Mumsnet Blogfest 2014

iHijinx at Mumsnet Blogfest 2014My day did not start well – I was up before dawn and had no coffee for the next THREE hours. I pounded cobbled streets in heels dragging an overnight bag and arrived at Mumsnet Blogfest a hot and bothered mess. Downstairs I found my friend, the lovely Michelle @mandalastyle and Coffee (capital C!). I made my first new friend of the day, the gorgeous, Nadine @GermanGirlinLDN five minutes later. My day was on the up.

The first keynote kicked off to get us all in the right frame of mind for the day. My frame of mind, however, took a little more coaxing – not because the coffee hadn’t kicked in. Sitting behind me were three ladies who decided the opening keynote was a good time to catch up. They spoke loud and clear, no discretion. A shame because the discussion sounded like it might be interesting. Having time away from home and children is a rare treat and I wasn’t going to let rude inconsiderate people spoil #Blogfest for me. (Confession: I did have an Ally McBeal moment where I karate chopped their heads off leaving lipgloss stylo’s sticking out of their silent mouths… I’m a writer, I give good imagination… ahem)

More coffee – praise be! I am aware I sound like I have a caffeine addiction – I don’t. It’s not a problem at all *twitches, takes sip of coffee*. Met more fellow bloggers – properly lovely people. In business I was able to put on a networking/sales head when I needed to. Now I’m neither in the habit nor am I inclined to it. The atmosphere at Blogfest was so relaxed it wasn’t an effort. Also, I didn’t encounter a single scowler, grump or snoot all day.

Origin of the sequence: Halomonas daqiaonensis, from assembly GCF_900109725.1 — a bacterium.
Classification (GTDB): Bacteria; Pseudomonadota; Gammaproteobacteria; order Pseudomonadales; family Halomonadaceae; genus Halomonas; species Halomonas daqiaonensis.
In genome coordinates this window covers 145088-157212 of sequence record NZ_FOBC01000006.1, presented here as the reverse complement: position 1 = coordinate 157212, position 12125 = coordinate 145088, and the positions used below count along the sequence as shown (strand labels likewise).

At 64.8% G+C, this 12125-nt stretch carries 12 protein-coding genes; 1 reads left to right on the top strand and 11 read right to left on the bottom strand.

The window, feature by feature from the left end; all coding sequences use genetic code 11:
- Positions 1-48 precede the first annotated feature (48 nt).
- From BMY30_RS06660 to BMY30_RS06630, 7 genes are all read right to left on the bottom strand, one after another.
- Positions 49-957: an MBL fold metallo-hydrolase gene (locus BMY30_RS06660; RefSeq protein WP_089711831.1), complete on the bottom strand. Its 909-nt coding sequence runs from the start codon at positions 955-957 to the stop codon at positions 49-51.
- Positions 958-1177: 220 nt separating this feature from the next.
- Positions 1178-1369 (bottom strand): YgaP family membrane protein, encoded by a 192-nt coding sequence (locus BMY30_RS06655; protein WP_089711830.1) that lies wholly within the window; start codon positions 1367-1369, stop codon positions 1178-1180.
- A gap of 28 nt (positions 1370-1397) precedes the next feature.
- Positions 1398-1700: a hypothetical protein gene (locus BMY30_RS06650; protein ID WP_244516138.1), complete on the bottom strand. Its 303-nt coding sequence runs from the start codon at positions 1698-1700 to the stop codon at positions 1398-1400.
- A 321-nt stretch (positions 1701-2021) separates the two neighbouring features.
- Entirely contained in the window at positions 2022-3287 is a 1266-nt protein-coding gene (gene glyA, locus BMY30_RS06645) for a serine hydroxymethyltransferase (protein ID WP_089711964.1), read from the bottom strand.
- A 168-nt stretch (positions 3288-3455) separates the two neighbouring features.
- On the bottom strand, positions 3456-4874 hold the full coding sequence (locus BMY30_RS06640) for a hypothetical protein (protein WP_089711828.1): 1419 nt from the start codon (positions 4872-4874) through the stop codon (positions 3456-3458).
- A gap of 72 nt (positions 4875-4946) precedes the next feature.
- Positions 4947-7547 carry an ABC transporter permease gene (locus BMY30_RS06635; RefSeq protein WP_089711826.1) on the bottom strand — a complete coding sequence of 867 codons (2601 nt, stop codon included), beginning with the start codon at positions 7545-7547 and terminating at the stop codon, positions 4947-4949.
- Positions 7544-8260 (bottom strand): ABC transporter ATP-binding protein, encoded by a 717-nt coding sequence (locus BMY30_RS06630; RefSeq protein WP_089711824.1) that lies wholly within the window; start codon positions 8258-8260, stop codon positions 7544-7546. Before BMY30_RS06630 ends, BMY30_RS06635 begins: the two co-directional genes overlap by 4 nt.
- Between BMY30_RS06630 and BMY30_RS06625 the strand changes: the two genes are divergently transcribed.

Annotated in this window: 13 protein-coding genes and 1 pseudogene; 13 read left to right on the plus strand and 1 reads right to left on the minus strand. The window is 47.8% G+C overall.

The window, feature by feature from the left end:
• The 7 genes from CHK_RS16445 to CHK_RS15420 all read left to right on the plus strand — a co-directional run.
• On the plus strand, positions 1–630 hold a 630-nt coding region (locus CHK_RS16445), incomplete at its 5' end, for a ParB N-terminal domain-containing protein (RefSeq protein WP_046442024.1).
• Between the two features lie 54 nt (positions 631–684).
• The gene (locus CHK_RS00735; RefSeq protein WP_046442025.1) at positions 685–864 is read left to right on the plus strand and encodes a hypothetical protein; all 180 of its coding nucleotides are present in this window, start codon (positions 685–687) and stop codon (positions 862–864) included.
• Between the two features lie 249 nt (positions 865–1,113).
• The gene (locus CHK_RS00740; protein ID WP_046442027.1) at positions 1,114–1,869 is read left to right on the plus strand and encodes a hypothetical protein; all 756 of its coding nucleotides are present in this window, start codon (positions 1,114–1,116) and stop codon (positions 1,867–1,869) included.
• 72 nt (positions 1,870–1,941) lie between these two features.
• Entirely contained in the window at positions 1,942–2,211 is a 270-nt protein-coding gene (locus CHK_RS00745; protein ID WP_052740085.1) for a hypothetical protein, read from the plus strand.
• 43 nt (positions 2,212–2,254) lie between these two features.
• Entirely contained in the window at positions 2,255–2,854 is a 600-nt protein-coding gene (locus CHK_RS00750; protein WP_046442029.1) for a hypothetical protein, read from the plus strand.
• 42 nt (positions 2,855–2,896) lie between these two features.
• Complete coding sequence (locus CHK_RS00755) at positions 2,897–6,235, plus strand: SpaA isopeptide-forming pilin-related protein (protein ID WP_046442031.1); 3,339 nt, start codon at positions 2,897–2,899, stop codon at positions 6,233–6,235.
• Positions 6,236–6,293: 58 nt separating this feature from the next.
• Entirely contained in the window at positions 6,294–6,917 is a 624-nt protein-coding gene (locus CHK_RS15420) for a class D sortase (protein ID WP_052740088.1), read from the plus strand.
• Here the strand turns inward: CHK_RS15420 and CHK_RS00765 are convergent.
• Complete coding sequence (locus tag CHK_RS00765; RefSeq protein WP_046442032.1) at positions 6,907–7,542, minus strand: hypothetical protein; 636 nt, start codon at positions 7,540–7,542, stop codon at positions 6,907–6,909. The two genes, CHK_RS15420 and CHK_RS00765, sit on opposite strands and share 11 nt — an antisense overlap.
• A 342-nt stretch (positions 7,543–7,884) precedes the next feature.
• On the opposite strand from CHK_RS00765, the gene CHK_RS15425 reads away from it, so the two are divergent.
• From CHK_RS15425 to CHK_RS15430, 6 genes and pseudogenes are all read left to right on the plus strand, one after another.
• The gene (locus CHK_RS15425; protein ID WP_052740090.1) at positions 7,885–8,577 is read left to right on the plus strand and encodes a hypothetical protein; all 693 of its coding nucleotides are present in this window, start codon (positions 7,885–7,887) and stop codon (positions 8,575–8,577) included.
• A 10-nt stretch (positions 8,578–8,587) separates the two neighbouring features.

Michelle and I hooted our way through the next session – How to Find Your Funny. Agony, we were advised, is funny – not your average hammered thumb but proper hideous life agony. Jon Ronson was told he had type 4 cancer only to be told, “Oops, soz, we got it wrong – here, have some cream for it!” the next day. Hilarious! (Yowzers! might take a little practice) We were advised to switch off our, “what will people think of me,” censor and enjoy honest writing. Arabella Weir made the most technical statement of the session with, “if you don’t have a sense of humour you’ll never be funny.” I scribbled it down in my notepad with inner dialogue of, “oh, crap… do I laugh? …erm, yes! I laugh a lot… even when I’m not supposed to!” Sense of humour – tick!